A Dose of Science About Drug Dosing and Off-Label Uses

  • by: |
  • 03/17/2008
Two articles in the NY Times -- one about the discussion of off-label uses for Zyprexa and another accusing drug companies of launching meds at a higher dose than necessary -- are devoid of scientific context.

The failure to report on off-label uses without describing the process of arriving at them and the fact that most are the product of trying to solve a clinical problem is a consistent and glaring gap in reporting. And burying the science only empowers trial attorneys and federal prosecutors who are constantly prodded by Senator Grassley to use the threat of prosecution to shake down drug companies for settlement fees.

With respect to the allegation that Avastin, Herceptin, Cerazyme, etc., are overdosed on purpose is completely without merit. Dosing is -- by the nature of clinical trials -- one size fits all. Achieving an appropriate dose in the real world goes on all the time and hitting the right dose -- as the warfarin genetic labeling effort suggests -- is a matter of genetic variation and other factors that cannot be integrated into drug development. And consider this: in some instances changing the timing and dosing of certain drugs can be regarded as off-label use and therefore subject to prosecution and tort lawyer litigation.

When Avastin was being developed it's initial "failure" in early trials was -- according to Judah Folkman who pioneered angiogenesis drugs -- linked directly to the fact that the FDA wanted every patient to get the same dose even though he believed varying dosing to a number of criteria -- would have led to better and more precise outcomes.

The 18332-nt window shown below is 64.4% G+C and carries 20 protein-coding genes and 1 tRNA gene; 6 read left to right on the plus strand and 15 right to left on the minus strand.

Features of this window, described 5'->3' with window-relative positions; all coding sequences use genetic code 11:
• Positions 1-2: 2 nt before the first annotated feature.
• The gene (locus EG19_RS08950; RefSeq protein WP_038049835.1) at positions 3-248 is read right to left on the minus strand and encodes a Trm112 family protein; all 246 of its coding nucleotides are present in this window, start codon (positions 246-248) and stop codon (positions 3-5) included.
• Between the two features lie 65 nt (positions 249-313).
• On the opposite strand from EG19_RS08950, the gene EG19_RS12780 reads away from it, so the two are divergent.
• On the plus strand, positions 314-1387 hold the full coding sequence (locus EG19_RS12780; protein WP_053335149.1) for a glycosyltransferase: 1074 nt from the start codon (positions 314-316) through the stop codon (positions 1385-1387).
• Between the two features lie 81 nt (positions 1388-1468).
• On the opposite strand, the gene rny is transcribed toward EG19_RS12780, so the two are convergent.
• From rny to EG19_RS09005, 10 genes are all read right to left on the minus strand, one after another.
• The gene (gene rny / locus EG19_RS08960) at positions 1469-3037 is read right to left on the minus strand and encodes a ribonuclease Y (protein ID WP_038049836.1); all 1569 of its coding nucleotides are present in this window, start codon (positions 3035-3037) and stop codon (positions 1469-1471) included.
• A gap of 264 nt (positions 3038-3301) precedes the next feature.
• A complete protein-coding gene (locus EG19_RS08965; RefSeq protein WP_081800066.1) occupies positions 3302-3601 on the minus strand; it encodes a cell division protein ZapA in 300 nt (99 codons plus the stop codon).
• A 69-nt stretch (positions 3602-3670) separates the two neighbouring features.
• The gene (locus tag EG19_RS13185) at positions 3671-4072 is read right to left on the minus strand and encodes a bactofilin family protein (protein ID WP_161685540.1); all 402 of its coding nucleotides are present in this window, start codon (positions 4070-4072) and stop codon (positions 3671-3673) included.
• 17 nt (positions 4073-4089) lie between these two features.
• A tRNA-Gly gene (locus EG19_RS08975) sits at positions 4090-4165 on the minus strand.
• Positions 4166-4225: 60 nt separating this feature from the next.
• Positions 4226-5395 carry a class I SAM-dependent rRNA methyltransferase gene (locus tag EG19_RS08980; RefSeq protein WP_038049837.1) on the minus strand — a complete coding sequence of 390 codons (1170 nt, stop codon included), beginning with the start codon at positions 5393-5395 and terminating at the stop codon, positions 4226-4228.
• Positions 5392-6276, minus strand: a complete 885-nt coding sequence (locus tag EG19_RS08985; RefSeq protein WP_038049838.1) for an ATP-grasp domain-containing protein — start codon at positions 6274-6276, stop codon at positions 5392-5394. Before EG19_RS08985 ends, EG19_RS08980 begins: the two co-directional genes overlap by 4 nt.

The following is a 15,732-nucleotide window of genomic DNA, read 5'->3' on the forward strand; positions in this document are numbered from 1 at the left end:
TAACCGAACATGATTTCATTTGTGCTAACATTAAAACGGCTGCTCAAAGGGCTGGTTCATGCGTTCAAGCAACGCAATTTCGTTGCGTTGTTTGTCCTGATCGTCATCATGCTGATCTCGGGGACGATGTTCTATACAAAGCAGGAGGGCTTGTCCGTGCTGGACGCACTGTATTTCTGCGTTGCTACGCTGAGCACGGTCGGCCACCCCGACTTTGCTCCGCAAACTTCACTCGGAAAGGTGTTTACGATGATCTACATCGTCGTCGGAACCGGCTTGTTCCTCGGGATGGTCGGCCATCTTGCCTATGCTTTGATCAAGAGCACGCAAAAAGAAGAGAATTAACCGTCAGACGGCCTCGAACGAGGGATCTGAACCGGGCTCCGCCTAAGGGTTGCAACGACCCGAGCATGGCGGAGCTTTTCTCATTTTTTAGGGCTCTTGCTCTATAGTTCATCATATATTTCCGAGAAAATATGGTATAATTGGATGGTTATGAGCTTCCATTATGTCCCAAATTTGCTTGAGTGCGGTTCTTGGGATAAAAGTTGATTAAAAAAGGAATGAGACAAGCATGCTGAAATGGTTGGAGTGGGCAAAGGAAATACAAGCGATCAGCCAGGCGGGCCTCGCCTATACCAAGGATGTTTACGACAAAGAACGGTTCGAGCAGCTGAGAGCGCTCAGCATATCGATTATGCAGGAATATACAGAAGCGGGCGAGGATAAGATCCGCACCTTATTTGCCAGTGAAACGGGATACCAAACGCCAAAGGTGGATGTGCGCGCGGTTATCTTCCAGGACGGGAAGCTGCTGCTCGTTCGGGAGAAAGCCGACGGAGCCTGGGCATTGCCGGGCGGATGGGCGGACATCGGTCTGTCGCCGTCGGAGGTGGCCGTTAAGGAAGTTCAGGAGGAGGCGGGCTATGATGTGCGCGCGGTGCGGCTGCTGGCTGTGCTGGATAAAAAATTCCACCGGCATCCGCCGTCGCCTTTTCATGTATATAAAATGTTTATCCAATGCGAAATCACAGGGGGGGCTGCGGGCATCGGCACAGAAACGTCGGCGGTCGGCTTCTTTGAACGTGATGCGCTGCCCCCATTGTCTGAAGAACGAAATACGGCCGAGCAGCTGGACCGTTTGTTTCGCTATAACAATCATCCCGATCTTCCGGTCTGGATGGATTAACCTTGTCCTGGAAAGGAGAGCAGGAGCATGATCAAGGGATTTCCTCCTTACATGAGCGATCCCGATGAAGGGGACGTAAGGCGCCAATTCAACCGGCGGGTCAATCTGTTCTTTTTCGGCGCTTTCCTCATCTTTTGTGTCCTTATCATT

Many drugs don't work in most people at the marketed dose. The failure of HMOs not to provide coverage of the most expensive and innovative medicines should have nothing to do with dosing. The right dose for the right patient at the right time for the best outcome is the goal of any doctor. The Critical Path leading to personalized medicine or tailored treatments reflects the commitment of companies and the FDA to move away from the one-size fits all approach.

The media continues to ignore the underlying science shaping medicine and it leads to the arrogant notion that prosecutors and policy analysts can strip doctors of their discretion about how to prescribe and use medicines to advance the health of their patients.



Center for Medicine in the Public Interest is a nonprofit, non-partisan organization promoting innovative solutions that advance medical progress, reduce health disparities, extend life and make health care more affordable, preventive and patient-centered. CMPI also provides the public, policymakers and the media a reliable source of independent scientific analysis on issues ranging from personalized medicine, food and drug safety, health care reform and comparative effectiveness.

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